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I'm trying to prove that if $T$ is a normal operator, then null $T^k$ = null $T$ and range $T^k$ = range $T$. Showing null $T$ $\subset$ null $T^k$ is simple, so I'm working on the other inclusion. So far I've been able to deduce that for a vector $v \in$ null $T^k$ we have $TT^\star v = T^\star Tv$ $\implies$ $T^k T^\star v = T^\star T^k v$ $\implies$ $T^k T^\star v = 0$ $\implies$ $T^\star v \in$ null $T^k$. I'm not sure if this is useful though, and I'm stuck on where I should go from here.

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    $\begingroup$ Do you have an inner-product floating around to use? $\endgroup$
    – Tom
    Nov 20, 2013 at 23:47
  • $\begingroup$ I tried constructing some using various combinations of operators such as $T^{k-1} T^\star T$, but I couldn't find one that was very helpful. $\endgroup$
    – Danny
    Nov 20, 2013 at 23:51
  • $\begingroup$ By $T^k$ do you mean the $T$ to the $k$-th power? $\endgroup$
    – Hayden
    Nov 20, 2013 at 23:51
  • $\begingroup$ @Hayden yes I do $\endgroup$
    – Danny
    Nov 20, 2013 at 23:52
  • $\begingroup$ @Danny Are you working over finite dimensions? $\endgroup$
    – Tom
    Nov 21, 2013 at 0:07

3 Answers 3

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First for $S$ self-adjoint: suppose $S^kx = 0$. Then

$$0 = \langle S^{k}x, S^{k-2}x \rangle = \langle S^{k-1}x, S^{k-1}x\rangle$$

so by positive definiteness of inner product, $S^{k-1}x = 0$, and we can continue down to $Sx=0$.

If $T$ is normal, suppose $T^kx=0$. Then

$$ (T^*T)^kx = (T^*)^k (T^kx) = 0$$

(The key is $(T^*T)^k = (T^*)^k T^k$ since $T$ is normal). So by the first part (since $T^*T$ is self adjoint)

$$0 = \langle T^* Tx, x \rangle = \langle Tx, Tx \rangle$$

so $Tx = 0$.

To show $\operatorname{Rg}(T^k)=\operatorname{Rg}(T)$, note using the above result,

$$\operatorname{Rg}(T^k) = \operatorname{Ker}((T^k)^*)^\perp = \operatorname{Ker}((T^*)^k)^\perp\\ = \operatorname{Ker}(T^*)^\perp = \operatorname{Rg}(T).$$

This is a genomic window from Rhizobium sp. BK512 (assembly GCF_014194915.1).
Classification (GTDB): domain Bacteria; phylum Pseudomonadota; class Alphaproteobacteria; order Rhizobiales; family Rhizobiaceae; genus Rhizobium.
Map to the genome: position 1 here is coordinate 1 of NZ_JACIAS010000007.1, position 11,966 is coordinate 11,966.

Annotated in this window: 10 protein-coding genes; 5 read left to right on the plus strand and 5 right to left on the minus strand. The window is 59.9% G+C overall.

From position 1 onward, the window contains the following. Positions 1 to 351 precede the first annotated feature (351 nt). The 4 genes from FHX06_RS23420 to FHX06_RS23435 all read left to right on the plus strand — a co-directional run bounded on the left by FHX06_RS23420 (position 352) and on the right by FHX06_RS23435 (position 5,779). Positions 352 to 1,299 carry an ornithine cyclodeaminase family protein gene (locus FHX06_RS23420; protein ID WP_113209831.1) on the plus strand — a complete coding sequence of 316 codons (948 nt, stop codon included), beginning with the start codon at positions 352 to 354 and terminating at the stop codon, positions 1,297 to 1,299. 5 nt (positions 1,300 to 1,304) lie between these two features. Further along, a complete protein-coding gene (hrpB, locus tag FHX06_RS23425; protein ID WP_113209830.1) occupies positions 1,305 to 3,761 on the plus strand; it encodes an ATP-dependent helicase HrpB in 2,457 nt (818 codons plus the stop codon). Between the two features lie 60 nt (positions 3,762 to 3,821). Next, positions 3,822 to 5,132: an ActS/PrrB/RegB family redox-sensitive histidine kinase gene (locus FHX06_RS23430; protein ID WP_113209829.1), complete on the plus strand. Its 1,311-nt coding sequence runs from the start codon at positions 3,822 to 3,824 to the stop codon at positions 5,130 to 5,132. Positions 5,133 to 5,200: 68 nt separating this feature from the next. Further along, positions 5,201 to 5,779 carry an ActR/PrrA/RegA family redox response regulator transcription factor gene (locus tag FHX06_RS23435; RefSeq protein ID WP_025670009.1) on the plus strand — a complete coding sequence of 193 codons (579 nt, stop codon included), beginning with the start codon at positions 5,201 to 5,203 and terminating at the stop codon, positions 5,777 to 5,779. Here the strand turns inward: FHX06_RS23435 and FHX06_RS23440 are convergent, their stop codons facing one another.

Comment: this says that any normal operator has the same kernel as any of its powers. If $T$ is normal, then $T-\lambda I$ is normal, which shows that $(T-\lambda I)^kx = 0 \Rightarrow (T-\lambda I)x=0$. This shows that any normal operator in finite dimensions is diagonalizable over $\mathbb{C}$. Some short additional work is needed to show it is orthogonally diagonalizable.

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  • $\begingroup$ Nicely done. Nitpick: if $T^kx=0$, then $(T^*T)^kx=(T^*)^kT^kx=0$. Hence $T^*Tx=0$ by the first part etc... You only said that $\langle (T^*T)^kx,x\rangle =0$, which does not obviously imply $(T^*T)^kx=0$. $\endgroup$
    – Julien
    Nov 21, 2013 at 2:41
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    $\begingroup$ @Danny First question: the definition of the adjoint is that $\langle Ax, x \rangle = \langle x, A^*x \rangle$. But by assumption, $S^* = S$. So just move one of the $S$ over to the right side. Second question: two well-known properties of the adjoint are that $(AB)^* = B^* A^*$ and $(A^{*})^* = A$. Therefore $(T^* T)^* = T^*(T^{*})^{*} = T^*T$. You can find this material in any linear algebra book. For a first text I recommend Strang's Linear Algebra and its Applications; for a more advanced text I recommend Roman's Advanced Linear Algebra. $\endgroup$
    – Eric Auld
    Nov 24, 2013 at 19:13
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    $\begingroup$ @Danny More explicitly, $\langle S^kx, S^{k-2}x\rangle = \langle S(S^{k-1}x), S^{k-2}x \rangle = \langle S^{k-1}x, S^*(S^{k-2}x)\rangle = \langle S^{k-1}x, S(S^{k-2}x) \rangle = \langle S^{k-1}x, S^{k-1}x \rangle$. $\endgroup$
    – Eric Auld
    Nov 24, 2013 at 19:19
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    $\begingroup$ Thanks for the answer. I suppose T^k=0 should be T^kx = 0, I could not edit due to minimum character limit. $\endgroup$
    – unlut
    Nov 23, 2018 at 20:36
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    $\begingroup$ @EricAuld If T is normal, suppose Tk=0. Then ... $\endgroup$
    – unlut
    May 14, 2019 at 11:39
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Let $T^{k}v=0$. Then

$(T^*T)^kv=0$ and

$[(T^*T)^\dagger T^*T]^kx=0$.

Then $T^*Tx=0$ and so $Tx=0$, premultiplying both sides with Moore-Penrose inverse of $T^*$.

(Note that Moore-Penrose inverse of a self adjoint element commutes with that element.)

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I'm not sure this is correct.

$T$ is normal $\implies$ $\ker T = \ker T^*$ $\implies$ $\ker T = (\operatorname{range} T) ^\perp$.

Now use induction: $\ker T^{k+1} = \{v: Tv \in \ker T^k\} = \{v: Tv \in \ker T\}$ (by the induction hypothesis).

So, $v \in \ker T^{k+1}$ implies that $Tv \in \ker T$; since $Tv \in \operatorname{range} T$ trivially, and $\ker T \perp \operatorname{range} T$, it follows that $Tv=0$, i.e. $v \in \ker T$. So $\ker T^{k+1} \subseteq \ker T$, the opposite inclusion being trivial.

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